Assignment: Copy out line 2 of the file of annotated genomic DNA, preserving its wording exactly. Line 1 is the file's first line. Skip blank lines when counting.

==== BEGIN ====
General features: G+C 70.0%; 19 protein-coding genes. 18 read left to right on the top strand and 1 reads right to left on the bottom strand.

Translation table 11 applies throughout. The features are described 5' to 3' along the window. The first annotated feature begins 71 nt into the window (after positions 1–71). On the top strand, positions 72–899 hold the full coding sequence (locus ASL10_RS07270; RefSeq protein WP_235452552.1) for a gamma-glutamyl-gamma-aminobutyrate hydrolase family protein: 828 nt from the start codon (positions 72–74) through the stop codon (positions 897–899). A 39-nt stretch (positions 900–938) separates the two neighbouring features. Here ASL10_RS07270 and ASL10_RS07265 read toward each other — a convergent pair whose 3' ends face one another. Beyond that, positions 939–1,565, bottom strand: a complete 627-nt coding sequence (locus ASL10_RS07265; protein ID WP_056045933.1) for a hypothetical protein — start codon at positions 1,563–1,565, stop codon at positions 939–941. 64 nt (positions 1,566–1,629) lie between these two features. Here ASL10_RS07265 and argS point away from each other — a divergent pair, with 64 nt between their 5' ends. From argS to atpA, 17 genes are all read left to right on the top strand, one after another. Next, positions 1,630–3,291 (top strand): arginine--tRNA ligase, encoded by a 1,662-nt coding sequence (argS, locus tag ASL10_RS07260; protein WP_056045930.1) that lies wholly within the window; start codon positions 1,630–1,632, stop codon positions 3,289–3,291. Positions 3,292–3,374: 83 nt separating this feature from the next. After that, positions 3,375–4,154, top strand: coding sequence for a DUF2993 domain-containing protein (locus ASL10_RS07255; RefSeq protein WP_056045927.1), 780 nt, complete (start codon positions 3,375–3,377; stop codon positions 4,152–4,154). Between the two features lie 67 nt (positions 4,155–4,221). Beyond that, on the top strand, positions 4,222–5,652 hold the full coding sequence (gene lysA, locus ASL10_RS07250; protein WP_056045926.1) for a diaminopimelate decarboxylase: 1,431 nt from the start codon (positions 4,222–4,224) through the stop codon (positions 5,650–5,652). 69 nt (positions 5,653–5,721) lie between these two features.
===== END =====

Translation table 11 applies throughout. The features are described 5' to 3' along the window. The first annotated feature begins 71 nt into the window (after positions 1–71). On the top strand, positions 72–899 hold the full coding sequence (locus ASL10_RS07270; RefSeq protein WP_235452552.1) for a gamma-glutamyl-gamma-aminobutyrate hydrolase family protein: 828 nt from the start codon (positions 72–74) through the stop codon (positions 897–899). A 39-nt stretch (positions 900–938) separates the two neighbouring features. Here ASL10_RS07270 and ASL10_RS07265 read toward each other — a convergent pair whose 3' ends face one another. Beyond that, positions 939–1,565, bottom strand: a complete 627-nt coding sequence (locus ASL10_RS07265; protein ID WP_056045933.1) for a hypothetical protein — start codon at positions 1,563–1,565, stop codon at positions 939–941. 64 nt (positions 1,566–1,629) lie between these two features. Here ASL10_RS07265 and argS point away from each other — a divergent pair, with 64 nt between their 5' ends. From argS to atpA, 17 genes are all read left to right on the top strand, one after another. Next, positions 1,630–3,291 (top strand): arginine--tRNA ligase, encoded by a 1,662-nt coding sequence (argS, locus tag ASL10_RS07260; protein WP_056045930.1) that lies wholly within the window; start codon positions 1,630–1,632, stop codon positions 3,289–3,291. Positions 3,292–3,374: 83 nt separating this feature from the next. After that, positions 3,375–4,154, top strand: coding sequence for a DUF2993 domain-containing protein (locus ASL10_RS07255; RefSeq protein WP_056045927.1), 780 nt, complete (start codon positions 3,375–3,377; stop codon positions 4,152–4,154). Between the two features lie 67 nt (positions 4,155–4,221). Beyond that, on the top strand, positions 4,222–5,652 hold the full coding sequence (gene lysA, locus ASL10_RS07250; protein WP_056045926.1) for a diaminopimelate decarboxylase: 1,431 nt from the start codon (positions 4,222–4,224) through the stop codon (positions 5,650–5,652). 69 nt (positions 5,653–5,721) lie between these two features.